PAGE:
The intense emotions surrounded the hearings “brought a different dimension that counsel had to pay attention to,” acknowl­edges the unflappably courteous Neufeld. “We had to try to depersonalize things so we were dealing with issues, rather than personalities. That’s difficult when people have pretty strong views.”
Enbridge first floated the idea of a pipeline to the Pacific in the late 1990s. At the time, two coastal B.C. communities, Prince Rupert and Kitimat, both expressed interest in hosting the project’s terminus. In 2005 Enbridge signed a memorandum of understanding with PetroChina International to partner on a then $3 billion project to pump the oil across the Rockies to the Pacific. Tapping Neufeld, Enbridge filed a preliminary project description with the Canadian Environmental Assessment Agency and the National Energy Board. Enbridge executives began a campaign to win over native Canadians, known in Canada as aboriginals or First Nations, promising jobs and other benefits. (Under Canada’s constitution, the government has a duty to consult First Nations on proposed development affecting lands over which they have traditional claims; in practice, companies try to strike deals up front with the individual aboriginal groups, also known as bands.) But in 2006, it put plans on the back burner, and abruptly pulled out of talks with First Nations, leaving behind ill will among some groups. In 2008, with the Albertan oil patch undergoing a frenzied development, Enbridge obtained $100 million in commitments from Asian refiners and Alberta oil producers to finance the regulatory process and dusted off pipeline plans, but this time, nearly a dozen British Columbia First Nations quickly began agitating against the project.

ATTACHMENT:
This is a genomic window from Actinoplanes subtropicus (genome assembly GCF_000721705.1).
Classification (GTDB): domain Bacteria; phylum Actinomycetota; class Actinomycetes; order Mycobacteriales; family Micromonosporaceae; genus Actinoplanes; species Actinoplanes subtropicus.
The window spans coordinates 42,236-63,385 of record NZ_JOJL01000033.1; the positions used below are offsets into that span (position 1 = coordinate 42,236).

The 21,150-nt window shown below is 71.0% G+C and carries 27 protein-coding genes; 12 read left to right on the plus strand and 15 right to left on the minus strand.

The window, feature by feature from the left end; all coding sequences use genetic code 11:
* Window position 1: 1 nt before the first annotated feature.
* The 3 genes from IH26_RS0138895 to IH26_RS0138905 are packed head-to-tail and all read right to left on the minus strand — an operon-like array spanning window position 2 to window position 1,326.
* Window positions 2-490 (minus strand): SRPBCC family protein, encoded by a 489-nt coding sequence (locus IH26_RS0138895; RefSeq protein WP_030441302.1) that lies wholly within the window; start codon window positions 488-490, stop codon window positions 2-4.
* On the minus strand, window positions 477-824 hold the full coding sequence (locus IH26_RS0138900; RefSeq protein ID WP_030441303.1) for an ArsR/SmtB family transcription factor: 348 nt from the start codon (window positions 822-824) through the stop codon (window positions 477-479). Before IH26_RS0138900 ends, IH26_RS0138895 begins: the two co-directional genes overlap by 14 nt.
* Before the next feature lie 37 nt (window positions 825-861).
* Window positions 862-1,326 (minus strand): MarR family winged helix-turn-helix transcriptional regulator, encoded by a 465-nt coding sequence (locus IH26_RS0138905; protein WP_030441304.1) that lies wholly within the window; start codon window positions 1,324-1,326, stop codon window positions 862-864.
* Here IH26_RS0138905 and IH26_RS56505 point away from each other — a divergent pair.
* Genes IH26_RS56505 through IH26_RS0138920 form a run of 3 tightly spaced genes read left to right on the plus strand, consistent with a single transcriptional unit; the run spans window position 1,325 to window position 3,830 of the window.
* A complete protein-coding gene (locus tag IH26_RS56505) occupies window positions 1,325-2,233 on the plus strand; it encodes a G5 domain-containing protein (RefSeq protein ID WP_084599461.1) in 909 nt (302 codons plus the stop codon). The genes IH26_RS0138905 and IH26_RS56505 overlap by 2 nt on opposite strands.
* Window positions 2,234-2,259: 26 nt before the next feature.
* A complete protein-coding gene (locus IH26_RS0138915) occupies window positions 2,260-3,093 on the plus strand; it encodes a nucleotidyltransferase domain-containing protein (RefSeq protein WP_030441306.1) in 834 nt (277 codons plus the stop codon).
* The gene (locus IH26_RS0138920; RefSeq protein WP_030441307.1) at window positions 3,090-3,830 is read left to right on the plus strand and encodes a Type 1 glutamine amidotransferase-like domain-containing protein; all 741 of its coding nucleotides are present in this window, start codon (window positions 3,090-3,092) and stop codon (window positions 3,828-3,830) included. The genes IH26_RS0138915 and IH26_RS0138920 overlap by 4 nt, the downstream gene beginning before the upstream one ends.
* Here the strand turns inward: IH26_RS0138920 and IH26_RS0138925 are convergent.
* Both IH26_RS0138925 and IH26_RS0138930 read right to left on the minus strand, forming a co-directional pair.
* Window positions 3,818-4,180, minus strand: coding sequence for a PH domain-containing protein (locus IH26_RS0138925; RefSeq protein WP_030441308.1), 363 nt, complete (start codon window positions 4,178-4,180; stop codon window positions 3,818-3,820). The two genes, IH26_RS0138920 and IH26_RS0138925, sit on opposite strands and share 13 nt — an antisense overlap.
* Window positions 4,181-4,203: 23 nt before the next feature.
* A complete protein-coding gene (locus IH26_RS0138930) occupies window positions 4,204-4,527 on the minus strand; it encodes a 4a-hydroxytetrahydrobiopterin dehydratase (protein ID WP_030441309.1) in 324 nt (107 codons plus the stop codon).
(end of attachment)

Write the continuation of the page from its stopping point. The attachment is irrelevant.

By the time Neufeld filed Enbridge’s formal application in May 2010, environmental activists had jumped into the pipeline fray. Ad campaigns in the U.S. and Canada targeted Canada’s “dirty oil”; increasingly, the mission was to stop all oil sands pipelines to slow production. The extraction and processing of bitumen, a viscous hydrocarbon, releases more climate-changing gases than production of lighter grades of crude, and generates large quantities of toxic wastewater.